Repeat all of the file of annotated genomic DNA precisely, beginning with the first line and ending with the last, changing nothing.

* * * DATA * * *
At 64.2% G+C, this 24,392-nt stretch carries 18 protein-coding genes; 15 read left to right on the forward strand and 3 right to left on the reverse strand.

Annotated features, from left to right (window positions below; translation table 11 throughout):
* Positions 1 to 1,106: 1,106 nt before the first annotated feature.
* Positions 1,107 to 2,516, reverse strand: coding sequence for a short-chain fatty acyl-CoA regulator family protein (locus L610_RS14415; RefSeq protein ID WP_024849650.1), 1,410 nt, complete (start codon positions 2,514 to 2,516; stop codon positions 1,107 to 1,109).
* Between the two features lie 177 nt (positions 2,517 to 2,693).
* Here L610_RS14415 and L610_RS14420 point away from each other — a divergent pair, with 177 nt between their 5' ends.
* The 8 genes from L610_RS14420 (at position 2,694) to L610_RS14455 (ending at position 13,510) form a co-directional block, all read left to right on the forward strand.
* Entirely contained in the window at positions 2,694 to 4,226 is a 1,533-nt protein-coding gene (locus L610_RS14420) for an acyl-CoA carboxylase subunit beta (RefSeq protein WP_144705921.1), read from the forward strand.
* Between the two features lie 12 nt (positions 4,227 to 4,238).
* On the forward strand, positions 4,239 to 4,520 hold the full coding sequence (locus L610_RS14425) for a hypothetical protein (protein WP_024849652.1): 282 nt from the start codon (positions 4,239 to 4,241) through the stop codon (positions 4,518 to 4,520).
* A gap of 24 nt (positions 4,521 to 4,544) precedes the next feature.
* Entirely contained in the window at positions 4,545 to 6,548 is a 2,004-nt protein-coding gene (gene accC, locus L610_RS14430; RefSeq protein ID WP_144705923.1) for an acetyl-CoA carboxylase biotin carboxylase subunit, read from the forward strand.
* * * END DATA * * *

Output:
At 64.2% G+C, this 24,392-nt stretch carries 18 protein-coding genes; 15 read left to right on the forward strand and 3 right to left on the reverse strand.

Annotated features, from left to right (window positions below; translation table 11 throughout):
* Positions 1 to 1,106: 1,106 nt before the first annotated feature.
* Positions 1,107 to 2,516, reverse strand: coding sequence for a short-chain fatty acyl-CoA regulator family protein (locus L610_RS14415; RefSeq protein ID WP_024849650.1), 1,410 nt, complete (start codon positions 2,514 to 2,516; stop codon positions 1,107 to 1,109).
* Between the two features lie 177 nt (positions 2,517 to 2,693).
* Here L610_RS14415 and L610_RS14420 point away from each other — a divergent pair, with 177 nt between their 5' ends.
* The 8 genes from L610_RS14420 (at position 2,694) to L610_RS14455 (ending at position 13,510) form a co-directional block, all read left to right on the forward strand.
* Entirely contained in the window at positions 2,694 to 4,226 is a 1,533-nt protein-coding gene (locus L610_RS14420) for an acyl-CoA carboxylase subunit beta (RefSeq protein WP_144705921.1), read from the forward strand.
* Between the two features lie 12 nt (positions 4,227 to 4,238).
* On the forward strand, positions 4,239 to 4,520 hold the full coding sequence (locus L610_RS14425) for a hypothetical protein (protein WP_024849652.1): 282 nt from the start codon (positions 4,239 to 4,241) through the stop codon (positions 4,518 to 4,520).
* A gap of 24 nt (positions 4,521 to 4,544) precedes the next feature.
* Entirely contained in the window at positions 4,545 to 6,548 is a 2,004-nt protein-coding gene (gene accC, locus L610_RS14430; RefSeq protein ID WP_144705923.1) for an acetyl-CoA carboxylase biotin carboxylase subunit, read from the forward strand.